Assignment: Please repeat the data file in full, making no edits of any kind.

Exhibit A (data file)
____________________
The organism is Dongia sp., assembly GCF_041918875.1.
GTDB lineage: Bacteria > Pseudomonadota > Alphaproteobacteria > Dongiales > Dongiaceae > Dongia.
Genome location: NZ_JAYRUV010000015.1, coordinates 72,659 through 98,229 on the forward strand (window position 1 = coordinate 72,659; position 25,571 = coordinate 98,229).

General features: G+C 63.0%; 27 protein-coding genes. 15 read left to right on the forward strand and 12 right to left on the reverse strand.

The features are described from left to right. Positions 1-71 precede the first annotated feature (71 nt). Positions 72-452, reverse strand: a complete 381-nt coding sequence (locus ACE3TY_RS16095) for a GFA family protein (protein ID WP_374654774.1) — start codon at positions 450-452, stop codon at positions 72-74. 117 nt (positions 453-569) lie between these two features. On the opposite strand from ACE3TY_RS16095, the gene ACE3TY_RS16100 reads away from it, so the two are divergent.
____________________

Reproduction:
The organism is Dongia sp., assembly GCF_041918875.1.
GTDB lineage: Bacteria > Pseudomonadota > Alphaproteobacteria > Dongiales > Dongiaceae > Dongia.
Genome location: NZ_JAYRUV010000015.1, coordinates 72,659 through 98,229 on the forward strand (window position 1 = coordinate 72,659; position 25,571 = coordinate 98,229).

General features: G+C 63.0%; 27 protein-coding genes. 15 read left to right on the forward strand and 12 right to left on the reverse strand.

The features are described from left to right. Positions 1-71 precede the first annotated feature (71 nt). Positions 72-452, reverse strand: a complete 381-nt coding sequence (locus ACE3TY_RS16095) for a GFA family protein (protein ID WP_374654774.1) — start codon at positions 450-452, stop codon at positions 72-74. 117 nt (positions 453-569) lie between these two features. On the opposite strand from ACE3TY_RS16095, the gene ACE3TY_RS16100 reads away from it, so the two are divergent.